the greatest promise. But we do not have any clear
understanding of how a single process could have two
such different aspects.
Making sense of their relationship may require us to
rethink the nature of matter, mind, or both.
Adam Zeman , Consciousness, a user's guide, Yale
University Press 2002 p.341.
“ ..I believe …an understanding of how the brain gives rise to the mind …will require a change at least as radical as relativity theory , the introduction of electromagnetic fields into physics-or the original scientific revolution itself..”
Science and the Mind – Body Problem
Thomas Nagel 2006
A New trend -
The Elusive God-Spot
The temporal lobe is considered "the God
module”, the part of the brain that connects with the transcendent.
Willoughby Britton, 2004
Hypereligiosity may stem from increased
activity in the medial prefrontal cortex of the
brain... my theory is that the medial prefrontal
cortex plays the role of the conductor of an
orchestra in religiosity"
Osamu Muramoto, 2004
But what about the Soul?
“ The theologians of the early church began to use
ideas from Greek philosophy, and the conception
of immaterial and immortal soul found its way
into Christian thinking and has tended to stay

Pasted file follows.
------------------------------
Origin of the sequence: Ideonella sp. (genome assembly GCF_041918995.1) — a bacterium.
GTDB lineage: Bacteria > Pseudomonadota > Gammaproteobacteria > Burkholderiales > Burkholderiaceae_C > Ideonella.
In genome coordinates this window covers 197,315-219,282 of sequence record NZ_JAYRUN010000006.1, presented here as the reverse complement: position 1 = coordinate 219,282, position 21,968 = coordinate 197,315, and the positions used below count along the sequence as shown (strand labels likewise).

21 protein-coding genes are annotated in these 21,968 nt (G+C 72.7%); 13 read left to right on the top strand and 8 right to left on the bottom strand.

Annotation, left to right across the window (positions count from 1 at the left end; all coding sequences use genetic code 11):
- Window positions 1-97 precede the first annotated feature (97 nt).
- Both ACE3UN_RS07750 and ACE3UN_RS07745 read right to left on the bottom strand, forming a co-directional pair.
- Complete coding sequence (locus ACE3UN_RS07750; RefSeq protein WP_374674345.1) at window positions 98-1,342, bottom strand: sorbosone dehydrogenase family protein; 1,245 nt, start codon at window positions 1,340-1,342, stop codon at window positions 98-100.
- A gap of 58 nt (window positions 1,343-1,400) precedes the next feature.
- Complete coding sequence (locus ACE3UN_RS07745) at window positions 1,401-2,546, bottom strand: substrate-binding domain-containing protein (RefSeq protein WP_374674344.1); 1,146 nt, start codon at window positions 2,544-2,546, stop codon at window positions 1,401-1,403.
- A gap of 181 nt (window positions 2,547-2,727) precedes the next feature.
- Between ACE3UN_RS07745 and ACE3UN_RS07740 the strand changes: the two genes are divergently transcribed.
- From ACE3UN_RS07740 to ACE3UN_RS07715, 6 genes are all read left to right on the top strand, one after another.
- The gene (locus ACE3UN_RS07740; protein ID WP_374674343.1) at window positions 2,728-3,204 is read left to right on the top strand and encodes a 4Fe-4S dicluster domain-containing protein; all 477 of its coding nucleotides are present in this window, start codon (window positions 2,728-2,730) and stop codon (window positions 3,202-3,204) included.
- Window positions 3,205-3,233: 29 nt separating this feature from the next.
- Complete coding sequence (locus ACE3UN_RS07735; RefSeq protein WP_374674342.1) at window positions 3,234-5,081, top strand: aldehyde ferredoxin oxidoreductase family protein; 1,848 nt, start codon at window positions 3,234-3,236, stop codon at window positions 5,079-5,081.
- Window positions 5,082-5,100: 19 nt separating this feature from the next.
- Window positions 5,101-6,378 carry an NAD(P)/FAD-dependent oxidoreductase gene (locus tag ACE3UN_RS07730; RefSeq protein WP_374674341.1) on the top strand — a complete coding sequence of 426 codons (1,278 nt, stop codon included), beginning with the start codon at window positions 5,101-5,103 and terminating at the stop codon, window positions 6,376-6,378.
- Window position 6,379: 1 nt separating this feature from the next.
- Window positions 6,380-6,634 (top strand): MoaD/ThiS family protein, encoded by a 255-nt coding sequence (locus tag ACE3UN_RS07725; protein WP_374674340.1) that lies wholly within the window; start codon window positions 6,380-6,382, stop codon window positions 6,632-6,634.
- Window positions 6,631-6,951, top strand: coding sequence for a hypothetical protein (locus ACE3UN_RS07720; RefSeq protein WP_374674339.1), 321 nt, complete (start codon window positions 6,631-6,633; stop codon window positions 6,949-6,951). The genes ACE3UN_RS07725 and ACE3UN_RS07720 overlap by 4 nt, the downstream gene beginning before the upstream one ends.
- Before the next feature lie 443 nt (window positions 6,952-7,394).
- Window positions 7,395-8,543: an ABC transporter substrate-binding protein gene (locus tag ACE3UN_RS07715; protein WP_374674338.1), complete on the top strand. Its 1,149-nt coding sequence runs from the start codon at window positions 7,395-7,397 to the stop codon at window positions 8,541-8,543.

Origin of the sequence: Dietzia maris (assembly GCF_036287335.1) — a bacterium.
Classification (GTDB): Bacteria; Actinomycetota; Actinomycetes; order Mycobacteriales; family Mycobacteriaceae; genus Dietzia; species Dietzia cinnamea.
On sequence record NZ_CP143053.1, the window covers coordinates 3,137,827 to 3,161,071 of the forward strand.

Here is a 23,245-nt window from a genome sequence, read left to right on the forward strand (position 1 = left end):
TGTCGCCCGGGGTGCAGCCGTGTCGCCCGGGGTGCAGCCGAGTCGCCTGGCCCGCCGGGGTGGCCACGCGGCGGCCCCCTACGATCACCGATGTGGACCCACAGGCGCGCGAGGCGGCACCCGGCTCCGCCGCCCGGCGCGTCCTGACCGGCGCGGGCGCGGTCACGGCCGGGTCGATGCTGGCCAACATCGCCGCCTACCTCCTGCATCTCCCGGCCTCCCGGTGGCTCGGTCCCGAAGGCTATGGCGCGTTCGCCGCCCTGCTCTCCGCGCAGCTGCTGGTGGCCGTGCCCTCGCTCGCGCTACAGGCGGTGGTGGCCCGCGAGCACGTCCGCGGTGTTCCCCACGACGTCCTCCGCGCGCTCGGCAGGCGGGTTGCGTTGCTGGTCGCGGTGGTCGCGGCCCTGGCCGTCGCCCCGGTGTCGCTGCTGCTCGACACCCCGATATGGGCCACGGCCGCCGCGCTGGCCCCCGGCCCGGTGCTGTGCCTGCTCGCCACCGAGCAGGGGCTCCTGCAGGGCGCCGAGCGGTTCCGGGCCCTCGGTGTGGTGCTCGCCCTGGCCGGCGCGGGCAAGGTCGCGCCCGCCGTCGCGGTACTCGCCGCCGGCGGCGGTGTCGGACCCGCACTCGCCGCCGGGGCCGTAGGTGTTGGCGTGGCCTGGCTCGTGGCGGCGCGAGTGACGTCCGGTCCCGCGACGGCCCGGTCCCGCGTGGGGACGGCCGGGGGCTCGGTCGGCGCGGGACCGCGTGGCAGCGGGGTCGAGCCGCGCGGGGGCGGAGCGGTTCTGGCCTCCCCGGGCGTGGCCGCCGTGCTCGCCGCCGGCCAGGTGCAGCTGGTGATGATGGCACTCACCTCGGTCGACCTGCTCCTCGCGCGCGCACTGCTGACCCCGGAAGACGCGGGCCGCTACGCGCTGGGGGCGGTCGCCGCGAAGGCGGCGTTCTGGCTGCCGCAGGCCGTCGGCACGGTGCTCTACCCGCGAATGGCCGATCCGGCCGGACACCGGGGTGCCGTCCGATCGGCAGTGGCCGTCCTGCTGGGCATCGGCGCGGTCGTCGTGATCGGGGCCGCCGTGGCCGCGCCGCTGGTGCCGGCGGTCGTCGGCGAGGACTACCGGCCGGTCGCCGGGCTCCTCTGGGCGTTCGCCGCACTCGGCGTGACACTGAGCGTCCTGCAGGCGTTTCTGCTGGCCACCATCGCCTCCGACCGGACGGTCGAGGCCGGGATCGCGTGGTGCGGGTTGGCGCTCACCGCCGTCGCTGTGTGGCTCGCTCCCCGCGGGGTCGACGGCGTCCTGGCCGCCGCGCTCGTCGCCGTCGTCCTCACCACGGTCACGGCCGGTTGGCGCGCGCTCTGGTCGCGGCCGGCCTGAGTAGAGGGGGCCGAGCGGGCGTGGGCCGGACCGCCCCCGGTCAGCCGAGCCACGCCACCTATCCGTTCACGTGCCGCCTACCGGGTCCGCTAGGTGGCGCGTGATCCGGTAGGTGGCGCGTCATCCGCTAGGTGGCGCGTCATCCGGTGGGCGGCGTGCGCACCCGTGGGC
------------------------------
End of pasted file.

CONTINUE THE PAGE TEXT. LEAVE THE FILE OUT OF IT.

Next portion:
there ever since.”
Leslie Stevenson , Ten Theories of Human
Nature, 4th Edition ,2004
“the question of how the transcendental soul acted upon the physical body became replaced by the question of how the immaterial mind could arise out of fleshly matter. It still remains a central question for the science of mind”.
Kenan Malik, Man, Beast and Zombie, 2000
The Soul and its faculties
It would be foolish to seek a definition of “soul” from the philosophers, of them hardly one, except Plato, has rightly affirmed its immortal substance…….
Indeed from Scripture we have already taught that the soul is an incorporeal substance….”
John Calvin, Institutes of Christian Religion. Book 1 chapter XV section 6
"The idea that man has a disembodied soul is as unnecessary as the old idea that there was a Life Force. This is in head-on contradiction to the religious beliefs of billions of human beings alive today. How will such a radical change be received? "Francis Crick, The AstonishingHypothesis, 1994
Should we continue, then, to speak of 'souls' at all? I see no problem with the word in principle (as Lewis Carroll suggested, you can use words however you like as long as you pay them extra on Thursdays);
you can say 'soul', as long as you are committed to meaning by
that ‘a whole human being living in the presence of God’ Soul-language, within a Christian context, is a shorthand for telling
a story of that sort, a story about the way in which human beings
as wholes are irreducibly open to God. It is not, within Christian theology, a shorthand for a story in which a partitioned human being has a soul in one compartment, a body in another, and quite possibly all sorts of other bits and pieces equally divided up. We can then continue to use the word ‘soul’ with fully Christian meaning; but we should be careful, because the language has had a chequered history, and may betray us.